Catherine Cookson was still alive when I first moved all of my worldly possessions out of my parents house into the back of my van and up the A1 to a small pit village slightly to the north and east of Newcastle-U-Tyne.
Is Catherine Cookson still alive ?
I’m not sure, probably not, or there would be another five hundred of her frikkin TV dramas on Living or History channel all based on the theme of “Working class girl gets pregnant to wealthy mill owner in 1920s and is flung to her untimely death in carpet warping machine by ‘forementioned mill owner who goes bankrupt with grief and becomes a hermit” … or similar.
Anyway, Catherine Cookson may have still been alive when I took to the A1 in that knackered up old van and moved my worldly possessions into that one bedroomed first floor flat in Seaton Delaval, my worldly possessions consisting of a pillow, a quilt, a stereo system and a toothbrush – a credit card bought me a bed and a settee and one electric fire and that was my home in total.
My mother-in-law lent me some curtains and my wifes uncle gave me a canary, the shower didn’t work until you thumped it hard enough and the water cistern filler valve would stick occasionally so that the tank kept filling until it overflowed, if you filled a sink or heaven forbid a bath then you had to listen very carefully for the water cistern in the kitchen cupboard to stop filling and at those times when you thought “its been ten minutes and it still filling” you had to stand on a chair and get your hand inside it to hit the valve with a hammer until it stopped.
£500 is what the flat cost me in terms of a deposit, £500 and a mortgage for £8900 and no, I haven’t missed any zeroes off those numbers, it was cheap even for 1981 what with it only having two rooms but it was mine, or at least £500 worth of it was mine and strictly speaking even that bit wasn’t mine because I’d borrowed the £500 off my dad, a fact that he reminded me of just one month later when he rang to ask when I was going to pay it back.
I knew hardly anyone in the village, of course I knew the female who just two years later would inextricably and legally water-tight would obtain full access to all of my financial assets and worldly possessions, and I knew her family, but I knew no-one else in that tight-knit community, a vestige of what had been a real coal mining village with its own pit and everything, it didn’t have the pit any longer but it had the old pit head buildings and a huge slag heap too, and lots of retired miners.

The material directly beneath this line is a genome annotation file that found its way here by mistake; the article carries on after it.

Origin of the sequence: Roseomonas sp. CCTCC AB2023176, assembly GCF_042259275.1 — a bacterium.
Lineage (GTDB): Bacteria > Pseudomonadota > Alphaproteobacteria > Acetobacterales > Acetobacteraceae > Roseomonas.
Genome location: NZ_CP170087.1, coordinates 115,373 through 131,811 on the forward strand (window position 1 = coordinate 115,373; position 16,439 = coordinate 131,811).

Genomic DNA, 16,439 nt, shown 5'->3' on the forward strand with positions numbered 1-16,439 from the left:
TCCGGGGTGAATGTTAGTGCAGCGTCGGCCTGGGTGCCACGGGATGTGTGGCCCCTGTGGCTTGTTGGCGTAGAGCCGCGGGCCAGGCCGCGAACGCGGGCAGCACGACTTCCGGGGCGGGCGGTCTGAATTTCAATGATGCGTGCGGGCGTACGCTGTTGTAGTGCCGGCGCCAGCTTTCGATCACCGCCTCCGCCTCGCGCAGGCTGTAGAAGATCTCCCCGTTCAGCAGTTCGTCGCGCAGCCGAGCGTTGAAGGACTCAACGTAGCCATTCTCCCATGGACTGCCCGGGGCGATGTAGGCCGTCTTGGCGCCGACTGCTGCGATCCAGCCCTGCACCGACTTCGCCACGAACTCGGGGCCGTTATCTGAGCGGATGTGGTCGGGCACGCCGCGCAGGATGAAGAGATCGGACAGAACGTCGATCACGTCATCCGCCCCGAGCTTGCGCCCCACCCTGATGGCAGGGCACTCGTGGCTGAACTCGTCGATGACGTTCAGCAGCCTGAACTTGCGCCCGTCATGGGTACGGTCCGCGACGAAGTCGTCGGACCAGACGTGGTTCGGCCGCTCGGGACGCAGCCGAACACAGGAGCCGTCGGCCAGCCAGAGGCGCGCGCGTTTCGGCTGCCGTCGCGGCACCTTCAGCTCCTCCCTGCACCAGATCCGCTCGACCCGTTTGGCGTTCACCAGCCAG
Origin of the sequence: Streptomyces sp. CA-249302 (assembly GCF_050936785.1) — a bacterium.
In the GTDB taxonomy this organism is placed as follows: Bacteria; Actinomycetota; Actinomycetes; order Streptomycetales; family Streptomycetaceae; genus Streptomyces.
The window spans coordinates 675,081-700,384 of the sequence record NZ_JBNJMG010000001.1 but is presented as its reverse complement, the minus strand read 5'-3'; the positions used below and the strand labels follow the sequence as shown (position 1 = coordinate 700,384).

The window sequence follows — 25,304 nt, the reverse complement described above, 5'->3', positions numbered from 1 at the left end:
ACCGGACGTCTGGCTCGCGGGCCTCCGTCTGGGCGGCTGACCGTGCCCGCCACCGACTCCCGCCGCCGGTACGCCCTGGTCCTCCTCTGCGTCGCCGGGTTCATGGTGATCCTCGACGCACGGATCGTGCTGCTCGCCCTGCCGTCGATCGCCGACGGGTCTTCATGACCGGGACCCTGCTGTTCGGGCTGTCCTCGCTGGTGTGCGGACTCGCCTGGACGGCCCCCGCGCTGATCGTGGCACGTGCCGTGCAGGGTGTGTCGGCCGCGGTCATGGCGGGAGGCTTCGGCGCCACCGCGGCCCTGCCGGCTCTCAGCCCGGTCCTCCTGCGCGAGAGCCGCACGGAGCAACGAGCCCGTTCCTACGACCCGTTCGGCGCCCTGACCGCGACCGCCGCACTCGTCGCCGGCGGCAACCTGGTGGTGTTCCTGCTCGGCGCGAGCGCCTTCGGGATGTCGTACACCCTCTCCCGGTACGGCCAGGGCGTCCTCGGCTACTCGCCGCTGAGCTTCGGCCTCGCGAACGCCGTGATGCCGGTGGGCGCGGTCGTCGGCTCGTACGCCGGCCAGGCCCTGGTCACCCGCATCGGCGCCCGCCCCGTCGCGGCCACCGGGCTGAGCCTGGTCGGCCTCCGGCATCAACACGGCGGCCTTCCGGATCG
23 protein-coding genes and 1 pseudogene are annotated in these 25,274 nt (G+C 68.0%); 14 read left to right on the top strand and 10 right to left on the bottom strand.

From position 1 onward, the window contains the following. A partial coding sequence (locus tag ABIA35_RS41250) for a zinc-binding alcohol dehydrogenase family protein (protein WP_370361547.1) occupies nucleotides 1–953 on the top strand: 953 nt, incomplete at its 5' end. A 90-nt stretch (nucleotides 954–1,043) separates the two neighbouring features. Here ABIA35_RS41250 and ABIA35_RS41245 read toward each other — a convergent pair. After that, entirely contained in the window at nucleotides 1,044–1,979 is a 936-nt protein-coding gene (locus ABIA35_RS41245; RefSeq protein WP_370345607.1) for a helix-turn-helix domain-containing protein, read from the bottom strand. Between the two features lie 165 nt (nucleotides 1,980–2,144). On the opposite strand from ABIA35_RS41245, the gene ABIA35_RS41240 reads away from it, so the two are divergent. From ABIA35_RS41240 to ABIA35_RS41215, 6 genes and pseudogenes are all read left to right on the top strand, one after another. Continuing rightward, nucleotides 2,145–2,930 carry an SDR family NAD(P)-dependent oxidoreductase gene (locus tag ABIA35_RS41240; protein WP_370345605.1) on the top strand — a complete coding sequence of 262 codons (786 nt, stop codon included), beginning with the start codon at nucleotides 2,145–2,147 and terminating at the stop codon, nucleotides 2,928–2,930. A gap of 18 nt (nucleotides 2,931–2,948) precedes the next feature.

But everyone knew me.
It helped that my father-in-law was a “committeeman” at the local working mens club, for when you were a “committeeman” then everyone knew you and everyone knew your business and so of course when I moved into the village I became known as “Harry’s dowta’s ma-an” and within days I was being stopped in the street by very friendly, well meaning, but inevitably, spooky people who seemed to know who exactly I was, what I was doing, where I’d come from, what size shoes I took and which side I dressed to – and I hadn’t a clue who they were.
It all seems very strange and a bit quaint in a Dickens sort of way now to try and comprehend just how long it could take you on a Sunday morning to stroll to the paper shop to pick up a Sunday newspaper, I could see the paper shop from the balcony of my flat, it was just across the car park from the block I lived in, I could actually have shouted for Ray, the paper shop man to come from behind the counter and throw me a newspaper, thats how close I was, in terms of actually having to walk, if I walked unfettered it would have taken me less than 30 seconds.
I never got to the paper shop and back in anything less than half an hour.